Empirical Investigations of Trust and Trust Building in Uncertain Circumstances
Edited by Katinka Bijlsma-Frankema and Rosalinde Klein Woolthuis
Chapter 13: Trust Under Pressure: Afterthoughts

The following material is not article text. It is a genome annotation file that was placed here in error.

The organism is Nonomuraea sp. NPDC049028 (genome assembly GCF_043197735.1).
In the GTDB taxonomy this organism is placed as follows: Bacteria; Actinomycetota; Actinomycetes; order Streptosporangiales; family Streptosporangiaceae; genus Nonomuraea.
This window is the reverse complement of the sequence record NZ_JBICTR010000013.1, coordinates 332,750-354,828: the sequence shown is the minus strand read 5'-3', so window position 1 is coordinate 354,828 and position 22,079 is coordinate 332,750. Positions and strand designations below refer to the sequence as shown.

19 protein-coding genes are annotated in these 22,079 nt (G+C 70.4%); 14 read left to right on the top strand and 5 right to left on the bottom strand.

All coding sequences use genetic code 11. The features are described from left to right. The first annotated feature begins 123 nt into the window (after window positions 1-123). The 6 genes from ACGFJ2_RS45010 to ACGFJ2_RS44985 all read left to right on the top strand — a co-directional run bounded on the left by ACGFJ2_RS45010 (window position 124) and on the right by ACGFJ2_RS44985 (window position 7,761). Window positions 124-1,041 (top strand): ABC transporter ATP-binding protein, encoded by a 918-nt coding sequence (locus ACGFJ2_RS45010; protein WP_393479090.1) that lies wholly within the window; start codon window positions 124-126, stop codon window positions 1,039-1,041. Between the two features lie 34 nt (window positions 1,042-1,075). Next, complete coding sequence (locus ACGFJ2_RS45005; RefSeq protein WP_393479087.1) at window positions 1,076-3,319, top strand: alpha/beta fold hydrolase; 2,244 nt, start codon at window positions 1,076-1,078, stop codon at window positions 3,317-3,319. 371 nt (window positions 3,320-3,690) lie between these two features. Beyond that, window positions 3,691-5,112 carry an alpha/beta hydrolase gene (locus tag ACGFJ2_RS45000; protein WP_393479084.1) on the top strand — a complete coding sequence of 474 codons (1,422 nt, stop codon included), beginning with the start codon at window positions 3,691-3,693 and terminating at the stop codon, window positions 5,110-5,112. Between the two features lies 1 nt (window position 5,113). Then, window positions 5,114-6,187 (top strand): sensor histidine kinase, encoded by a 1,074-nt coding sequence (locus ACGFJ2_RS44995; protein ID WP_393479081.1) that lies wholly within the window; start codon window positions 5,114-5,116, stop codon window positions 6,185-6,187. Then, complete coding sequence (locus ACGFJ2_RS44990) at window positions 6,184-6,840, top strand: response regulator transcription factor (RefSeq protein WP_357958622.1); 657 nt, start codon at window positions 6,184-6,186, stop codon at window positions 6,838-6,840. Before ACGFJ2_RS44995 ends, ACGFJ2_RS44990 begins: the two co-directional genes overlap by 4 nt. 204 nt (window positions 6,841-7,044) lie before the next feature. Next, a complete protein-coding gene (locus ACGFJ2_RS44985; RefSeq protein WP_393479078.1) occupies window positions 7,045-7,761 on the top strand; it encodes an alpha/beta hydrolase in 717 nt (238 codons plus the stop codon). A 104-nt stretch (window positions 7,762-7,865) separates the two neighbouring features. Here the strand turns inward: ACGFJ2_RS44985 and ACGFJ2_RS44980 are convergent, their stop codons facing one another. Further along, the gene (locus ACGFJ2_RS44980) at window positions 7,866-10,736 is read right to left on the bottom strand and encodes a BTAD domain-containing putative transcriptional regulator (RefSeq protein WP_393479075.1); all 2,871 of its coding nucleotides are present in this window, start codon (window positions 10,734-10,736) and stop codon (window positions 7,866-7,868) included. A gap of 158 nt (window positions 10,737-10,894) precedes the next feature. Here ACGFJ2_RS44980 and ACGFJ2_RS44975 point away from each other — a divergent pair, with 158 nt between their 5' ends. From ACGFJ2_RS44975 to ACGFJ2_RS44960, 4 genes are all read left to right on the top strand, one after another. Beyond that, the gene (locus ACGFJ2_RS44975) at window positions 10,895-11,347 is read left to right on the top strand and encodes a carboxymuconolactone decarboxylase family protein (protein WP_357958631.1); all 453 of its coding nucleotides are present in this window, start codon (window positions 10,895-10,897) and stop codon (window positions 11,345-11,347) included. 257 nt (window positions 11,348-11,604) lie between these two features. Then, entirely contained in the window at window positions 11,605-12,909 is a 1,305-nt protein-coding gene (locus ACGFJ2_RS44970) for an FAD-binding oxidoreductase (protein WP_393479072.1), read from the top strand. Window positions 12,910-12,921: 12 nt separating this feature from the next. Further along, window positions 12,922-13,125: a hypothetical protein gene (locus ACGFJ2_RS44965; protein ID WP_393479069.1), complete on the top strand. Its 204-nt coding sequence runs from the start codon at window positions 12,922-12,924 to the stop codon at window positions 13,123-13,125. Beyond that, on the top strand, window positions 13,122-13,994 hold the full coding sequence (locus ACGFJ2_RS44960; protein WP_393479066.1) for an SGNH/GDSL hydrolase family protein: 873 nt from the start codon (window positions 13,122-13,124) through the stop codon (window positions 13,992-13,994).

Katinka Bijlsma-Frankema and Rosalinde Klein Woolthuis Although trust is a much debated topic, empirical research on trust relations that are not sustained by institutional mechanisms and ‘taken-for-granted’ rules of the game have so far received relatively little attention (Child 1998; Humphrey 1998; Reed 2001). The studies presented in this book focused on exactly those relationships in which partners have little to fall back upon to build trust, that is, to make their ‘leap of faith’ (Bradach and Eccles, 1989). The studies described situations in which actors are members of different organizations, tribes or countries; relationships are not embedded in a shared institutional structure, common culture, or networks; and/or transactions are not backed up by contracts, monitoring or sanctioning systems. Other factors, such as the increasing importance of intangible resources and the pace with which technologies develop, also contribute to the complexity of governing cooperative relations. This book aimed to shed some preliminary light on trust and trust building in situations where several institutional, taken-for-granted, or rational bases for control and trust are lacking. The question this book broached is: how do actors build and sustain trust in these situations; how do actors deal with ‘trust under pressure’? The empirical studies presented in this book were conducted by scholars with a wide variety of disciplinary backgrounds, employing insights from many ﬁelds, including organization theory, knowledge management, sociology, psychology, economics, management, human resources management and communication sciences. Empirical data were gathered in twelve different countries, including Eastern European countries, Mexico and Tanzania...
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